Ms Blackburn-Wright brings more than 35 years’ local and international experience in the philanthropic and non-profit sectors, and a passion for building bridges between the social and financial.

Hand Heart Pocket Chairman Tom Wiltshire said Ms Blackburn-Wright’s appointment is part of the organisation’s contemporary approach of challenging existing paradigms, thereby helping to ensure that the support it gives remains relevant and that impacts are maximised.  

“Masonic charity has a rich history in Queensland spanning more than 110 years, but we recognise the importance of constantly adapting to meet the changing needs of our communities,” Mr Wiltshire said.  

“Sandy’s expertise, strength and diversity will prove valuable as Hand Heart Pocket looks to further shape and refine its approach to philanthropy in practical and innovative ways.   

“As a leader who has helped to grow the impact investing, shared value and social enterprise sectors in Australia and abroad, Sandy’s insight into how to maximise the tangible value of our support will be invaluable.”

Ms Blackburn-Wright said she was keen to be part of an organisation that had recently become one of the largest grant-making charities in Queensland and who is looking to embrace strategic philanthropy focused on measurable impact.

“For philanthropists, solving social problems is about working with our charity partners to help them deepen their impact, and I’m looking forward to drawing on my own experience in this regard to help Hand Heart Pocket shape its future,” Ms Blackburn-Wright said.

Ms Blackburn-Wright is the founder and Managing Director of Social Outcomes, a business that uses social and financial innovation to create and fund quality outcomes for its partners.

The bestselling author also sits on the Australian Advisory Board to the Social Impact Investment Global Steering Group and the advisory board of QUT’s Australian Centre for Philanthropy and Nonprofit Studies.

Mundubbera Hospital has been empowered to provide additional facilities for palliation after the local Freemasons generously provided a $4000 donation.

The funds donated by Mundubbera-Burnett Masonic Lodge and Hand Heart Pocket the Charity of Freemasons Queensland will go towards the conversion of a quiet room into a palliative care room, as well as revitalising the plant nursery.

Mundubbera-Burnett Masonic Lodge Secretary Peter Keller said when patients reach the stage of palliative care, it’s all about keeping them comfortable and enhancing their quality of life by providing a peaceful environment.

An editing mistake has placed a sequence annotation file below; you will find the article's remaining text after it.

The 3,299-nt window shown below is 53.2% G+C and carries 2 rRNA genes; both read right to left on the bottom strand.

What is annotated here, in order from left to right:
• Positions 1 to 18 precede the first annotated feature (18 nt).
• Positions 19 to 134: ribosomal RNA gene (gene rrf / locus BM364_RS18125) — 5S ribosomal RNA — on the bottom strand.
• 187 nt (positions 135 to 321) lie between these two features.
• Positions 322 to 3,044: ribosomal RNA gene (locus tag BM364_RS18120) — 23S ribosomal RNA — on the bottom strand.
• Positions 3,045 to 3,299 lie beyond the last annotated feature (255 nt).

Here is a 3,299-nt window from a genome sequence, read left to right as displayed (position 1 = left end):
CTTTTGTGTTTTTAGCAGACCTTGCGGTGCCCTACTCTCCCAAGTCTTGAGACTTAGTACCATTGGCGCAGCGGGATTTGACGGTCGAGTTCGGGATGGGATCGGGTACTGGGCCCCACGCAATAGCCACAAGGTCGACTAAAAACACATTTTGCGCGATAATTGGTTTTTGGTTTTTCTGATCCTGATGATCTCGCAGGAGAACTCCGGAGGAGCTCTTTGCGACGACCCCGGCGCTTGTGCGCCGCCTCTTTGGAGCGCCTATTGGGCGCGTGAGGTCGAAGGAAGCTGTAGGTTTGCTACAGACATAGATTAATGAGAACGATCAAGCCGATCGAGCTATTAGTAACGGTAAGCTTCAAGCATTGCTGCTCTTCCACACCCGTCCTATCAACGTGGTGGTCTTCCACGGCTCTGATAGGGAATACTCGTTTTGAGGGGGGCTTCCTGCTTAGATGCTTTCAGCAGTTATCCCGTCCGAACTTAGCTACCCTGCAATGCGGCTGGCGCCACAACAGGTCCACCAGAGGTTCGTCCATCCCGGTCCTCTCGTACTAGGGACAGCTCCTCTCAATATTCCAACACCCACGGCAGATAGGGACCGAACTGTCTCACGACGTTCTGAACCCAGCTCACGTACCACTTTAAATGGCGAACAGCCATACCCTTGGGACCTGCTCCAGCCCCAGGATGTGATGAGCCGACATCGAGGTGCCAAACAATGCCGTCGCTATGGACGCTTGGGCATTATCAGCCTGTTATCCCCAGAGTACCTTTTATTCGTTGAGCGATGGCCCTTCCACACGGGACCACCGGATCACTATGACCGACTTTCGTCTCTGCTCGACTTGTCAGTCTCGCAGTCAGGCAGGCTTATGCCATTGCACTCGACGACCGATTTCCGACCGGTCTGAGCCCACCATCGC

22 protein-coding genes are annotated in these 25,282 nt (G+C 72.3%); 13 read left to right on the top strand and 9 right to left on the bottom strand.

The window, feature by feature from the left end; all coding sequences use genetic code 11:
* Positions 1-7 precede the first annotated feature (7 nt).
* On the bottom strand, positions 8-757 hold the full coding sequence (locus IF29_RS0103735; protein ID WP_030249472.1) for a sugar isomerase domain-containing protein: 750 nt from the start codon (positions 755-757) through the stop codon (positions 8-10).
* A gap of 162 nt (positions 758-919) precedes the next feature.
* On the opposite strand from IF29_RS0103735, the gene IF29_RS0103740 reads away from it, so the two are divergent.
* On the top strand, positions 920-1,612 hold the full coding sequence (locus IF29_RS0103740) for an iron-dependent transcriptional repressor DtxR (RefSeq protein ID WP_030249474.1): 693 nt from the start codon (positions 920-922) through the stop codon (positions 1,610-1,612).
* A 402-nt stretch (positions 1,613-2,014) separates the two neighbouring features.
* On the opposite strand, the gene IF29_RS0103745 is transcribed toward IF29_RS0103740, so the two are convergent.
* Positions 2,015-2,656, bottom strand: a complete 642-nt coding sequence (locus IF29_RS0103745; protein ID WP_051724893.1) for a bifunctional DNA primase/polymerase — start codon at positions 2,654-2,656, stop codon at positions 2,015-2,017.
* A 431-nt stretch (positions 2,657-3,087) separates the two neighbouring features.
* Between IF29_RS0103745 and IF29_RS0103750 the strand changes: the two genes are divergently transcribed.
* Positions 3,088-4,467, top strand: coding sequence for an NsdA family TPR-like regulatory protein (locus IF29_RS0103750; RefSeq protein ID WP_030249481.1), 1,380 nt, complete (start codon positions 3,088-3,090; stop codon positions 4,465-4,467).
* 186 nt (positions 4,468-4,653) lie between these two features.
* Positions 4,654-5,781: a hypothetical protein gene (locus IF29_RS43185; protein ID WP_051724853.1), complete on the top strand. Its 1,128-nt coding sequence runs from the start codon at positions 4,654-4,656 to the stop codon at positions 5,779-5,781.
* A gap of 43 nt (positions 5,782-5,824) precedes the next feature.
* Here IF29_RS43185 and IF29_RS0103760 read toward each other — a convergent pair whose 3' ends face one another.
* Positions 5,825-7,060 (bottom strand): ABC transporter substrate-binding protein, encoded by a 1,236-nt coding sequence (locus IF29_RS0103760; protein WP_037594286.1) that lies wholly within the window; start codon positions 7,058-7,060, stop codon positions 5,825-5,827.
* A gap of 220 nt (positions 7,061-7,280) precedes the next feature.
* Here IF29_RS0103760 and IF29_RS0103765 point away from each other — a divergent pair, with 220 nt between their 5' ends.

“The plant nursery, in particular, will help to create a serene environment,” Peter said.

Hand Heart Pocket Chief Executive Officer Gary Mark thanked Mundubbera-Burnett Masonic Lodge for identifying this important regional initiative which will enable more palliative care patients to remain close to their loved ones.

“Enhancing the built environment to improve patients’ quality of life tallies with our values which are about alleviating suffering,” Gary said.

“Together, the Lodge and Hand Heart Pocket have been able to make a bigger difference at a grassroots level.”

Photo: Mundubbera-Burnett Masonic Lodge has provided a hand up for Mundubbera Hospital. 

Find out more about Hand Heart Pocket’s philosophy

The Royal Flying Doctor Service in Far North Queensland will take to the skies with $10,800 worth of new medical equipment donated by Murray Masonic Lodge, with the help of members of the District of Carpentaria and Hand Heart Pocket the Charity of Freemasons Queensland.

Murray Masonic Lodge Worshipful Master Alan Sims said rural and remote communities are heavily reliant on this service for their primary healthcare as well as in times of a medical emergency.

“Whether it’s a checkup or an emergency evacuation, you know you’re in good hands when the RFDS is involved,” Alan said.

“Fifteen years ago, my grandson was transported to Brisbane in a critical condition. Then in September last year, my son Greg was medevaced from the Gulf of Carpentaria to the intensive care unit at the Cairns Base Hospital. So our family as well as many remote families know full well the life-saving role that the RFDS plays in our community,” he said.

Last financial year, the four aircraft at the Cairns base collectively covered over 989,000 km.

Hand Heart Pocket Chief Executive Officer Gary Mark said that by partnering with Murray Masonic Lodge they were able to increase the impact of their charity work at a grassroots level.

“This is about giving the RFDS a hand up, to empower them to continue providing essential services that alleviate suffering – something which they’ve been doing for over 90 years,” Gary said.

Photo: President District Board of Benevolence Robert Lackey (second from left), Carpentaria District Grand Master Henry Condon (fourth from left), Murray Lodge representative Alan Sims (second from right) and the team at the Royal Flying Doctor Service in Cairns.

Find out more about Hand Heart Pocket’s philosophy

Members are invited to our ‘Year in Review’ event where we will outline our achievements over the past year and hear from some of our charity partners.

When: Monday November 4, 2019
            5.15pm (for a 6pm start)

Where: Brisbane Airport Conference Centre
             2 Dryandra Road, Brisbane Q 4008

Places are limited. Subsidised transport will be available from Gympie, Cooroy, Maroochydore, Caboolture, Toowoomba and Ipswich. 

To express your interest in attending, please email info@handheartpocket.org.au by Thursday 24th October 2019.